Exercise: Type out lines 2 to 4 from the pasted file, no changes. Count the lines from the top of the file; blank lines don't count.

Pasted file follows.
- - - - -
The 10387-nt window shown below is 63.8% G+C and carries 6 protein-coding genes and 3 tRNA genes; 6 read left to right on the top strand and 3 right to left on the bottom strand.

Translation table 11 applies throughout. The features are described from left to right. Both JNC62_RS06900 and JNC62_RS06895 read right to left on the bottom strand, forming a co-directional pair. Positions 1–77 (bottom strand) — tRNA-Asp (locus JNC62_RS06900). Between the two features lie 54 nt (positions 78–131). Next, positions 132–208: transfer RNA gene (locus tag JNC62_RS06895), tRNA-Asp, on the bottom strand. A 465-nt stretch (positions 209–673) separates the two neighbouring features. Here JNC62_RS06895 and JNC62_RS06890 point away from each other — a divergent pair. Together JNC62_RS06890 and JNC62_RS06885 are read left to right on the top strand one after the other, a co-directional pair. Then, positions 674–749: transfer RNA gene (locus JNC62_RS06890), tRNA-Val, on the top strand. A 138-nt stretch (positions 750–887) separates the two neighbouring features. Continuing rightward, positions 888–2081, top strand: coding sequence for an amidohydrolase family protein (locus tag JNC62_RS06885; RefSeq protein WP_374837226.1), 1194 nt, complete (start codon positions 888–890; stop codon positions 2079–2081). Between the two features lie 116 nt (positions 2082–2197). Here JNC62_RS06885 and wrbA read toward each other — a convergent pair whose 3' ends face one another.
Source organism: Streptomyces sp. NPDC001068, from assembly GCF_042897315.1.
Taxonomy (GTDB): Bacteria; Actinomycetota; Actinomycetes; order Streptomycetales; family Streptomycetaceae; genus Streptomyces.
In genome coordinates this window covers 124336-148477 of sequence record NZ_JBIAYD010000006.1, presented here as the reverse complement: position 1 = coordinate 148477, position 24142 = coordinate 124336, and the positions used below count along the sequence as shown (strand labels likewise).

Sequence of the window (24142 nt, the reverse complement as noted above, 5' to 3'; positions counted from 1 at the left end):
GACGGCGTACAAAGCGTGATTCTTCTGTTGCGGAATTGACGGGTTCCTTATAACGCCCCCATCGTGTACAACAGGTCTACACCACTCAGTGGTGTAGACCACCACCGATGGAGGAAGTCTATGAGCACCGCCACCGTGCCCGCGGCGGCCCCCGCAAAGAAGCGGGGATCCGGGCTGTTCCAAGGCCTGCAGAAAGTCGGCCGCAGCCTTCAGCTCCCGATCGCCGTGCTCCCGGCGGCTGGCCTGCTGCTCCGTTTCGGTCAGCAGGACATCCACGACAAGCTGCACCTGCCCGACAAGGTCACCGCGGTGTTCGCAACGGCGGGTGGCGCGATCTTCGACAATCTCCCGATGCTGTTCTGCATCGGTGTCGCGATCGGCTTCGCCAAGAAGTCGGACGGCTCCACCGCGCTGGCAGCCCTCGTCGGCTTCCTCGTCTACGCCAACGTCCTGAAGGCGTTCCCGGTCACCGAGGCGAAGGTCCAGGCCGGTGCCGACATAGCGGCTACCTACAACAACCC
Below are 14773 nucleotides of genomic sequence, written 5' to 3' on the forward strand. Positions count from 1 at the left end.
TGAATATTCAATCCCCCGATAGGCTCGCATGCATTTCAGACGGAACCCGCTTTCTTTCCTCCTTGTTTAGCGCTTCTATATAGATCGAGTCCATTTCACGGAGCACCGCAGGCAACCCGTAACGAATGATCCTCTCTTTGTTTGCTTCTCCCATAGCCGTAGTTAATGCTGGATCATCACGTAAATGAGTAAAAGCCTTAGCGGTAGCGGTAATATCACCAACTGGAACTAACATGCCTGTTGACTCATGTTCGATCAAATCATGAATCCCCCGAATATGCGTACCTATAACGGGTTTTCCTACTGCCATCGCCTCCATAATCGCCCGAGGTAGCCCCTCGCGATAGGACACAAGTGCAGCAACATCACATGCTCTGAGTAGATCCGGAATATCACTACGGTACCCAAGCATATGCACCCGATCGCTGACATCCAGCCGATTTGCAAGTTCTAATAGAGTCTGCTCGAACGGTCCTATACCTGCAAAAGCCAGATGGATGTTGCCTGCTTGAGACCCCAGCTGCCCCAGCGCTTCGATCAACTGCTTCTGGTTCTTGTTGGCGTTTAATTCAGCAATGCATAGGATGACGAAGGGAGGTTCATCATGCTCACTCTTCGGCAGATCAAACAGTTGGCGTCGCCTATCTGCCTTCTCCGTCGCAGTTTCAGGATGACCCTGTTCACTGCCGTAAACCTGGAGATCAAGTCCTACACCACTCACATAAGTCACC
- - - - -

Translation table 11 applies throughout. The features are described from left to right. Both JNC62_RS06900 and JNC62_RS06895 read right to left on the bottom strand, forming a co-directional pair. Positions 1–77 (bottom strand) — tRNA-Asp (locus JNC62_RS06900). Between the two features lie 54 nt (positions 78–131). Next, positions 132–208: transfer RNA gene (locus tag JNC62_RS06895), tRNA-Asp, on the bottom strand. A 465-nt stretch (positions 209–673) separates the two neighbouring features. Here JNC62_RS06895 and JNC62_RS06890 point away from each other — a divergent pair. Together JNC62_RS06890 and JNC62_RS06885 are read left to right on the top strand one after the other, a co-directional pair. Then, positions 674–749: transfer RNA gene (locus JNC62_RS06890), tRNA-Val, on the top strand. A 138-nt stretch (positions 750–887) separates the two neighbouring features. Continuing rightward, positions 888–2081, top strand: coding sequence for an amidohydrolase family protein (locus tag JNC62_RS06885; RefSeq protein WP_374837226.1), 1194 nt, complete (start codon positions 888–890; stop codon positions 2079–2081). Between the two features lie 116 nt (positions 2082–2197). Here JNC62_RS06885 and wrbA read toward each other — a convergent pair whose 3' ends face one another.
Source organism: Streptomyces sp. NPDC001068, from assembly GCF_042897315.1.
Taxonomy (GTDB): Bacteria; Actinomycetota; Actinomycetes; order Streptomycetales; family Streptomycetaceae; genus Streptomyces.